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One of Chapel Hill’s most notable entertainers, “C Ray,” is most commonly known for posing as a human statue in front of Krispy Kreme Doughnuts on Franklin Street.

“I don’t know what happens down the street, but as long as you leave with a smile on your face, I’m happy,” he said.

C Ray said he started performing on the streets while living in New Orleans in 2000. Homeless and seeking work, C Ray asked a street performer on Bourbon Street how to make some money. The busker told him simply to stand on a milk crate and not move.

As people began to walk by and throw change, the human statue was born, and C Ray decided he would make a living off of busking in different cities.

“If you treat it like a hustle, it’s a hustle,” C Ray said. “If you treat it like an art, it’ll be an art.”

While people typically walk by without really paying attention, C Ray often comes to life, creating an element of surprise.

“It’s entertainment you wouldn’t expect,” he said.

Children on Franklin Street often tug at his clothes and question if he’s real, C Ray said.

The statue has appeared in more than a dozen cities, from New York City to Tampa, and C Ray said the work has become a passion for him.

“I get to meet a lot of people and have conversations, just connecting with the people,” he said.

Offering a different style of entertainment, Bruce Thomas has made a name for himself as the “Dancing Man of Carrboro.”

But Thomas said when he first came to Carrboro, he didn’t dance. It wasn’t until one Thursday evening in 2002 that he found his inspiration.

As he sat on a bench in front of Weaver Street Market, Thomas noticed a group of kids dancing around a tree with a friend of his who shared the same yoga philosophies. Wanting to dance with the kids, Thomas said he looked to God for guidance. He said the Lord said for him to practice what he preached and face his fears.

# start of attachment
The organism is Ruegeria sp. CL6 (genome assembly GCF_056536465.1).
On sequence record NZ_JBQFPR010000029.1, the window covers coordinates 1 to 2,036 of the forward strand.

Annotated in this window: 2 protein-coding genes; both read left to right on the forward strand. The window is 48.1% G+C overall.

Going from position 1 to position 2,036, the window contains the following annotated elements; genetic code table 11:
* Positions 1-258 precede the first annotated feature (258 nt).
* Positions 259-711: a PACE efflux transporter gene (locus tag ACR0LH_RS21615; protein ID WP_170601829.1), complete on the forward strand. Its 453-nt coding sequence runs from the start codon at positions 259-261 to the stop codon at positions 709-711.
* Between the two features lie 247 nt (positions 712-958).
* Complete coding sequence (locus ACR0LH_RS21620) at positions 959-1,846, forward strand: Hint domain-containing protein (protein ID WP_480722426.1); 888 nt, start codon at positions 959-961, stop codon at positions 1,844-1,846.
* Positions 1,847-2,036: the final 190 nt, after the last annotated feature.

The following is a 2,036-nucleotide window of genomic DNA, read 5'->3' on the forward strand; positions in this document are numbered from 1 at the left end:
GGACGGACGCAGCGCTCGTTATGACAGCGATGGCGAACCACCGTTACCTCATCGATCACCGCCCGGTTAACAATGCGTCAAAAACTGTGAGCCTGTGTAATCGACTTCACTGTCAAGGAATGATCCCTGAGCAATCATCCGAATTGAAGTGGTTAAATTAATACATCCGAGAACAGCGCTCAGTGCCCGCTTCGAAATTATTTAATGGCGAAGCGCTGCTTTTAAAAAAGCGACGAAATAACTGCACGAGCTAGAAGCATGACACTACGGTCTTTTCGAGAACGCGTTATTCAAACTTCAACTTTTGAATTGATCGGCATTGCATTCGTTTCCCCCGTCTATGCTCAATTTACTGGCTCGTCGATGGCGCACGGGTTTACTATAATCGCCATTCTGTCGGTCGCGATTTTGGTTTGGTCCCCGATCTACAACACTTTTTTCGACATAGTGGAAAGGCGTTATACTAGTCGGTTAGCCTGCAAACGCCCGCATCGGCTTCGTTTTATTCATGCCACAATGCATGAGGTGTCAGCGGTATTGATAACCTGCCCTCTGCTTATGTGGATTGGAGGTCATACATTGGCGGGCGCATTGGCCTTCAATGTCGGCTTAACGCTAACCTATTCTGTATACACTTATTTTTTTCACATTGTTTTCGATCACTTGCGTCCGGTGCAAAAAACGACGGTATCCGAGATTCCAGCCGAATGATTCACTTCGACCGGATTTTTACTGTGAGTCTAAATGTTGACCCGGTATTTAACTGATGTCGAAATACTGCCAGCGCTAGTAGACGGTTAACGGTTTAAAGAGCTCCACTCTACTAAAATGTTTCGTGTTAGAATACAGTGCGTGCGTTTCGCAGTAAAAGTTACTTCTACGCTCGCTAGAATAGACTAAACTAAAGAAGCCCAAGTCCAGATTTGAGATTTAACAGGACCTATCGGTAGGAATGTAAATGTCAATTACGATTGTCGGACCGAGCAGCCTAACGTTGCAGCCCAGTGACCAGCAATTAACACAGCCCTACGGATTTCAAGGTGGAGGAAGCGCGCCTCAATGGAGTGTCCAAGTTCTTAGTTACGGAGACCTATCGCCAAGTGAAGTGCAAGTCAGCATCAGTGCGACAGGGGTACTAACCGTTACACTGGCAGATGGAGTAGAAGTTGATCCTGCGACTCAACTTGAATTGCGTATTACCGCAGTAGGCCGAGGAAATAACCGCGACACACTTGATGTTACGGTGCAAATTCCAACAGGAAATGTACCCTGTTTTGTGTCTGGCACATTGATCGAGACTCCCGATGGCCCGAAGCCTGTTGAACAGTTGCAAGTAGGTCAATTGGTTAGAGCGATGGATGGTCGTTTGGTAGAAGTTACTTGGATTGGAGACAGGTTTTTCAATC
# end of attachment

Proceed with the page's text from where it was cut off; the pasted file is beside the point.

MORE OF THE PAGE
After much hesitation, Thomas proceeded to walk slowly towards the tree, and his body started moving.

Twelve years later, Thomas can still be found dancing most mornings and evenings in the same spot in front of Weaver Street Market.

“The greatness of dancing is the flow of energy or the space that you can get into and how you can uplift your own spirits,” he said.

In the summer of 2006, Thomas’ dancing came to an abrupt halt as Car Mill Mall banned him from dancing in front of Weaver Street Market. Community members of both Carrboro and Chapel Hill responded by organizing protests to bring Bruce back in a campaign known as “Let Bruce Dance.” After three months of controversy, then ban was lifted and Thomas went back to his daily dancing routine.

“I think he’s fascinating and inspiring, and I have actually incorporated his philosophies into my own canon,” said senior economics major Evan Comen.

After many years, Thomas has chosen to remain on the Carr Mill Mall property because he finds there is a lot of ancient energy in the ground that attracts people from all over.

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“My whole purpose of doing what I do in life is to spread peace, love and joy, and that’s why I do everything that I do.”

arts@dailytarheel.com

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